Cake Pops and Cake Balls

by Boon and Boys

I promised I would share with you what I did with the cake scraps from my "Mini Ice Cream Cakes," so...drum are my "Cake Pops and Cake Balls."

In the previous post I told you how my husband is picky when it comes to dessert (all food really), but he loved these!  I think he actually liked them better than the ice cream cakes.  He said he liked how moist they are and described my second batch (I'll tell you more about those below) as "donut-like."

Step One: Crumbling Your Cake

If you have any kids, they may enjoy this step.  I simply took the cake scraps from my previous post and turned them into crumbs using my hands.  Fair warning: this project can be a little messy so you may want to remove any rings beforehand.

Step Two: Making Your Icing

I made a simple chocolate buttercream frosting (recipe below).  After making my frosting, I started adding it to my cake crumbs, a spoonful at a time, until I found the right consistency.

To determine the appropriate consistency, I continued to mix the crumbs and frosting with my hands.  I stopped adding frosting once the mixture was able to roll into balls without too much of a mess (not too sticky and not too dry).  As you experiment with this process, I would suggest starting with less frosting and adding more as needed.  You can always add more frosting to the mix, but cannot remove it if you include too much.  Another option is leaving some of the cake crumbs aside so that, if you do accidentally overdo it on frosting, you have more crumbs to add.

Step Three: Forming the Balls (and yes I know this section may be humorous to read for those of you with dirty minds...)

At this point, I rolled the cake into small-ish balls.  I love all things chocolate, cake, and dessert so my balls were on the slightly larger side.  My husband really enjoyed them, but said they were on the edge of too much chocolate.  I had saved some extra cake scraps and frosting, so I made him some smaller ones.  These are the ones he described as "donut-like" (he also ate them before the chocolate coating had fully hardened).

I used lollypop sticks on some of the cake balls (forming cake pops) and left the others as cake balls.  I prefer eating the cake balls because the stick doesn't get in the way.  However, if you plan on gifting any of them, I suggest making cake pops because they wrap nicely (picture below).


Step Four: Coating with Chocolate

For the coating I simply melted chocolate chips.  If I were making them for myself solely, I would have used dark chocolate chips, but I think that would have pushed them over the "too chocolaty" edge for my husband, so I stuck with regular semi-sweet ones.  Don't worry if you underestimate how many chocolate chips you need, you can always melt more.  Just remember, when melting chocolate, stir continually and don't melt it at too high of a temperature--chocolate burns easily!  I didn't bother with boiling water and melting the chocolate in a glass bowl, but took a shortcut and just melted the chocolate directly in the pan.  It turned out fine.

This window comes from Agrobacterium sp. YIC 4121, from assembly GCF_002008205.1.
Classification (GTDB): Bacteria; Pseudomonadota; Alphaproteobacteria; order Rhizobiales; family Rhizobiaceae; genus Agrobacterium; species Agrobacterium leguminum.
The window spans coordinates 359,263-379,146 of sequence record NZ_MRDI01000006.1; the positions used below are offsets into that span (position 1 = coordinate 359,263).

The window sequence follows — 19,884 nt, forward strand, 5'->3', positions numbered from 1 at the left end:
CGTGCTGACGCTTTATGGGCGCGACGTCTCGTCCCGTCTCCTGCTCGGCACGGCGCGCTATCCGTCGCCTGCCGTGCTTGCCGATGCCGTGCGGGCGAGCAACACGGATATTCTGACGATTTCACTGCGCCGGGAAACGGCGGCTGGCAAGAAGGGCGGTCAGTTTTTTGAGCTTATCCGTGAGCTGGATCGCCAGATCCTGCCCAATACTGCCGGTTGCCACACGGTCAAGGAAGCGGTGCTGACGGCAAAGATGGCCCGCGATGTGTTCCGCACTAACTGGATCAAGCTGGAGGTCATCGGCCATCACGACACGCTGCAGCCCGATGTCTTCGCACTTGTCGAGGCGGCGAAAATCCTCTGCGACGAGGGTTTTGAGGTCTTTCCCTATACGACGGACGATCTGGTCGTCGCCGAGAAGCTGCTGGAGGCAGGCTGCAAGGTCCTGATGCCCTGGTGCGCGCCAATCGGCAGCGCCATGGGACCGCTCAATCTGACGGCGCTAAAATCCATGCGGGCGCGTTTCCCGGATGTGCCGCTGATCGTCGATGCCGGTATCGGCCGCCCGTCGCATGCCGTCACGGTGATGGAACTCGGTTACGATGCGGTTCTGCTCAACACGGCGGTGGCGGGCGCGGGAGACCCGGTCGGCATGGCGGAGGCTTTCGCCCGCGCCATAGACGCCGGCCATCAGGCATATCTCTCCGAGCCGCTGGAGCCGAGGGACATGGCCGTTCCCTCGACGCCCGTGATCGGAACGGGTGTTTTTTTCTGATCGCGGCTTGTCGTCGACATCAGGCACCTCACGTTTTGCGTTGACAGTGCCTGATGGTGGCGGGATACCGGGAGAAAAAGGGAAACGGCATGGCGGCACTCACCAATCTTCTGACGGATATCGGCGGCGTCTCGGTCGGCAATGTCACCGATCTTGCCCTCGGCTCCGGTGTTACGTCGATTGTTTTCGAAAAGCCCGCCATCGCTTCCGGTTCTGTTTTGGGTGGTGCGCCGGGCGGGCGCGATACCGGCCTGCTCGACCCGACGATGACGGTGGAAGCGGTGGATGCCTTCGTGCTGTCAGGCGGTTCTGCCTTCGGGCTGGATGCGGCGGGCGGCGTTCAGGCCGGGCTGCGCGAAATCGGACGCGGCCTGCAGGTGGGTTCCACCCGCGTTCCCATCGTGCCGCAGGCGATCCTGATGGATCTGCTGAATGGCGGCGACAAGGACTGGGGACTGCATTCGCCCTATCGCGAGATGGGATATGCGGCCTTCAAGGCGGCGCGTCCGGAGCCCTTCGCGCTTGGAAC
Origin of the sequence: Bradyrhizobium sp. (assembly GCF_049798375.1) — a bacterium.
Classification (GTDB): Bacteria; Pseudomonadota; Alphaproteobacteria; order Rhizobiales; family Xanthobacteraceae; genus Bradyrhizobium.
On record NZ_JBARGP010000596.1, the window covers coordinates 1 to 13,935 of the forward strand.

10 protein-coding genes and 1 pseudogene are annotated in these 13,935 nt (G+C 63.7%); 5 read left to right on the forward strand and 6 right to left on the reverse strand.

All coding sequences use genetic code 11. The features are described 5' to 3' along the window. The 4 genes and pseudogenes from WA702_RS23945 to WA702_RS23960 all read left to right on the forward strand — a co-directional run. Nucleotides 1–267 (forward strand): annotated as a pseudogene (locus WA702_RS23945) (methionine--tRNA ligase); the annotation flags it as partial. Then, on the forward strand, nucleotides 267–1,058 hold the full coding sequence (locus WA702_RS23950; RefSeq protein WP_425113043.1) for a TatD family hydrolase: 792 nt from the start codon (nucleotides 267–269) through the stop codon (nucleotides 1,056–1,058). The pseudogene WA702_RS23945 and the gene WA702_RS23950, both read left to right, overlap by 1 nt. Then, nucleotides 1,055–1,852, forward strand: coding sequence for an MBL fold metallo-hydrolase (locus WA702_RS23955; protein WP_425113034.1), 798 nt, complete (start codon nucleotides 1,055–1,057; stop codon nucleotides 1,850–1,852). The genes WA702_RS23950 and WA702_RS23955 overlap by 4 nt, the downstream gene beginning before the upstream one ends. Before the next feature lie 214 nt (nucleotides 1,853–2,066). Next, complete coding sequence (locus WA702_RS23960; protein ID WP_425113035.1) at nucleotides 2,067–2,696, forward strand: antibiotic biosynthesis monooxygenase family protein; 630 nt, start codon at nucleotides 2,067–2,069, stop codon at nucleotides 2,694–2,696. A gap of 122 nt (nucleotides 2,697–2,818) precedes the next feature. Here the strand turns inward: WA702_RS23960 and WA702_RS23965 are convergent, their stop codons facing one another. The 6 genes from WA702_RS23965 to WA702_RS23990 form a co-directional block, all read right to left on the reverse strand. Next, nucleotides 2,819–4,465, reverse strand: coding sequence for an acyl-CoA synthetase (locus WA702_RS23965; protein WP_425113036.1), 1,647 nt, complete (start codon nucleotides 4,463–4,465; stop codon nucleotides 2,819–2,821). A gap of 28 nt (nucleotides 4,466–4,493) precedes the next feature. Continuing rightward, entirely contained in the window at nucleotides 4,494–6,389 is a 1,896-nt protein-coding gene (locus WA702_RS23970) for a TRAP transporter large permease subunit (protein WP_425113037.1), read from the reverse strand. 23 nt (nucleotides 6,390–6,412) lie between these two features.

To coat the cake balls and pops with chocolate, I used a mini spatula (the same thing I used to stir with as they melted) and a small spoon.  This process can be slightly tedious, but the end result should taste good no matter what (appearance won't matter so don't worry about it too much).

After you have coated them in chocolate, let them sit at room temperature until the chocolate hardens.  If you can't wait that long to try one, no one is judging.  Once the chocolate was completely hardened, I stored them at room temperature in tupperware.  

Step Five: ENJOY!

Here is the recipe I used for my "Chocolate Buttercream Frosting."  Feel free to try out different creations (i.e., using a different cake, frosting, or coating).  The cake balls I made are wonderful for chocolate lovers, but may be too overpowering for those who aren't big chocolate fans.


  • 2 and 2/3 cup powdered sugar
  • 2/3 cup unsweetened cocoa powder
  • 6 tbs unsalted butter (softened to room temperature)
  • 6 tbs milk
  • 1 tsp vanilla


  1. Mix together the powdered sugar and cocoa powder (again, you should sift them together, but I didn't and it wasn't a problem) and set aside.
  2. Combine the milk and vanilla and set aside.
  3. Beat the butter at a medium speed until creamy.
  4. Add the sugar/cocoa mixture and the milk/vanilla mixture to the butter, alternating between the two, and beating at a low speed (you don't want your sugar/cocoa to fly out of the bowl).
  5. Once added, beat at a high speed until creamy and completely combined.